Popular Music and Radio in the twenty-first century November 10, 2011Posted by wallofsound in Music Radio.
When Last.fm was founded in 2002, as an online radio-like service and music fan website, its very name set it up in contest with over-the-air radio. It rhetorically signalled its claim to be the ultimate radio station, both as the end point of music radio’s evolution, and as the only radio station listeners would need. The .fm suffix suggested music radio’s origins in over-the-air radio and a future on the internet. Of course music radio stations have continued to broadcast on FM frequencies, and more over-the-air stations have joined them on the digital systems introduced in most countries. Over-the-air services continue to capture over 85% of radio listening hours in a country like the UK. However, as the young entrepreneurs who established Last.fm understood very clearly, the global reach and interactive nature of the internet could enable a different relationship between listener and music than the one on which the century-old broadcast model was based.
When I first researched internet music radio between 2000 and 2003, I had neglected the fledgling music service, and instead focused my analysis on Live365.com ‘crowd-sourced’ radio and AOL’s portal radio service, then called AOL Radio@Network. Nevertheless, I interpreted the development and dominance of these ‘networks’ as evidence of an emerging model within online-only radio services (Wall 2004). On the basis of a comparison of internet radio’s lower fixed and higher variable costs relative to over-the-air radio, I revealed a number of important developments: more new entrants in ‘broadcasting’; a move to niche, streamed programming, often bundled and heavily branded; greater emphasis on automation and ‘amateur programming’ (p. 37-39). I also suggested that the technology enabled even more opportunities around bespoke radio services, built upon mining data about listeners, and an integration of streamed sound with what we would now call social media content (p. 39-40).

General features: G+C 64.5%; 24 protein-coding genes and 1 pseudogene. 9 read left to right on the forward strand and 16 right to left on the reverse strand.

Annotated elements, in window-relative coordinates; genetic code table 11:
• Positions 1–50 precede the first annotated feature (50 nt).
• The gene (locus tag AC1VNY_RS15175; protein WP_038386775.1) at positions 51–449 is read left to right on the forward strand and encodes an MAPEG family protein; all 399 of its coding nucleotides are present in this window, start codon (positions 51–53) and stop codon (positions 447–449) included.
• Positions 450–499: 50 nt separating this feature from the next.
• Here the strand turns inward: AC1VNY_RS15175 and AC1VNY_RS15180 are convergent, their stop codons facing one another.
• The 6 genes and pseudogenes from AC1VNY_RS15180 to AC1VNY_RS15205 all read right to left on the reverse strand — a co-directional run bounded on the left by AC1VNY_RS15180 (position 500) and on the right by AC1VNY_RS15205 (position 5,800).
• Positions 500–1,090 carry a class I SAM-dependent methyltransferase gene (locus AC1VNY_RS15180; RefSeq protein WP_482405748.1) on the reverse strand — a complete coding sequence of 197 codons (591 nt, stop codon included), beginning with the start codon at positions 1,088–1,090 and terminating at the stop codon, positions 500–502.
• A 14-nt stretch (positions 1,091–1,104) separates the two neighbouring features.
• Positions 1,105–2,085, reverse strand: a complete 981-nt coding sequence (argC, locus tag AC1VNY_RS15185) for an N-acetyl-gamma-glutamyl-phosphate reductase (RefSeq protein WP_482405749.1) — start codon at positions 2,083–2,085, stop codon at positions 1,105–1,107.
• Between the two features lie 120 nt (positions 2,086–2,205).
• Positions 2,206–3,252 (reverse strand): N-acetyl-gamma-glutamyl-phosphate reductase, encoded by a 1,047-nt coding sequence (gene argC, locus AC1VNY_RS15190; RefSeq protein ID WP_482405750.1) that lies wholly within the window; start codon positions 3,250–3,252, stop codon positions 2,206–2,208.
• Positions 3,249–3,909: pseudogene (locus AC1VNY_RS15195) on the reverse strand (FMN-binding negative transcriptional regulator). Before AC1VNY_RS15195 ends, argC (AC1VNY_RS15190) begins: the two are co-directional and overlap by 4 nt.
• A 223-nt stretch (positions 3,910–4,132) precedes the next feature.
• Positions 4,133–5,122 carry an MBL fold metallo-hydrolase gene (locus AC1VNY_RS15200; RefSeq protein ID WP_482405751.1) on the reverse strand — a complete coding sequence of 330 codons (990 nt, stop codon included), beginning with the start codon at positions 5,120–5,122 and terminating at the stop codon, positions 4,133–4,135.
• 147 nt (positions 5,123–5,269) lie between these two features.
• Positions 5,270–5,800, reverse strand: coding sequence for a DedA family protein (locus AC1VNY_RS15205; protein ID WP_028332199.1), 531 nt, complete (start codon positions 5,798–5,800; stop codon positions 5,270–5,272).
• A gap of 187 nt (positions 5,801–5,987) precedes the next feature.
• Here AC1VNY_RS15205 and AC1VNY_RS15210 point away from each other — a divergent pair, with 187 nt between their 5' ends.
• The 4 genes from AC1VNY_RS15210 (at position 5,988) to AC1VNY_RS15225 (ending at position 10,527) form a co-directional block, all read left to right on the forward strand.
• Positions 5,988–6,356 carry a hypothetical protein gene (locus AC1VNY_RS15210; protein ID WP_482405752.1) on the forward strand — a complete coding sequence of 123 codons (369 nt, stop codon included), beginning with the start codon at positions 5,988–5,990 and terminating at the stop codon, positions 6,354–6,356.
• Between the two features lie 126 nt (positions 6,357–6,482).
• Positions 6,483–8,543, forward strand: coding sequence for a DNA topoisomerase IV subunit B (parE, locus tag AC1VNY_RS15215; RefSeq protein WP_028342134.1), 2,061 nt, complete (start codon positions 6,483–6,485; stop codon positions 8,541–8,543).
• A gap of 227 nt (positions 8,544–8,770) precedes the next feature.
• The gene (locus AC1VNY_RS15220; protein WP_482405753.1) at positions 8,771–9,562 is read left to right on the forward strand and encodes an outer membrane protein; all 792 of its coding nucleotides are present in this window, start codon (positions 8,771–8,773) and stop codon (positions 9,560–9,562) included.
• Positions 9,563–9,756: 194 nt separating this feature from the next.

While both Live365 and AOL services continue today in modified form, the most notable innovations have been in the development of the radio-like music services, of which Last.fm has been the most successful. However, this emphasis on innovation can disguise how important over-the-air radio remains. Statistics for the UK, to take one example, are instructive here. Throughout 2011 radio listening continued to grow, both in terms of reach and listening hours. Although there have been significant increases in listening through digital platforms like DAB, digital television, computers and mobile devices, FM and AM listening still accounts for over 60% of radio consumption. And notably, 85% of consumption is of over-the-air services (both analogue and digital) (RAJAR 2011).
My purpose in the following posts, then, is to unpick some of the continuities and innovations that have characterised music radio over the last decade. In particular, I am interested in exploring how specialist music provision has prospered since 2002. The health of specialist music is one index of diversity in music programming, which is in itself an aspect of radio’s claim to contribute to the public good. To perform this exploration, I will cover three broad areas. Initially I want to develop the argument that specialist music programming is an important function of radio in promoting the public good. Here I examine the contributions of the public, commercial, unlicensed and community sectors over the last ten years, as well as the way that changing regulation has helped or hindered diversity. Secondly, I examine how the expansion of channels for audio distribution has extended the wide range of music radio available, and what implications this has for the future of musical diversity. Finally, I explore the relationship between music services and traditional music radio in some more detail, examining what impact activities like music recommendation and personalisation have had on the tradition of the specialist DJ and the promotion of musical diversity. It is worth noting that I have drawn my examples and case studies almost exclusively from UK and US radio. This will, by necessity, place a qualification on the usefulness of my analysis at a more general level. While the global reach of internet radio has offered an alternative, radio remains structured primarily at the level of the nation state, and each country has developed distinct systems. Nevertheless, the historic monopoly the BBC and its public service model in the UK, and the dominance of commercial network radio in the US, make these national systems excellent poles of broadcasting for a comparative analysis.
RAJAR (2011) RAJAR data release Quarter 1 2011
Wall, T. (2004) “The political economy of internet music radio.” The Radio Journal: International Studies in Broadcast & Audio Media 2(1): 27-44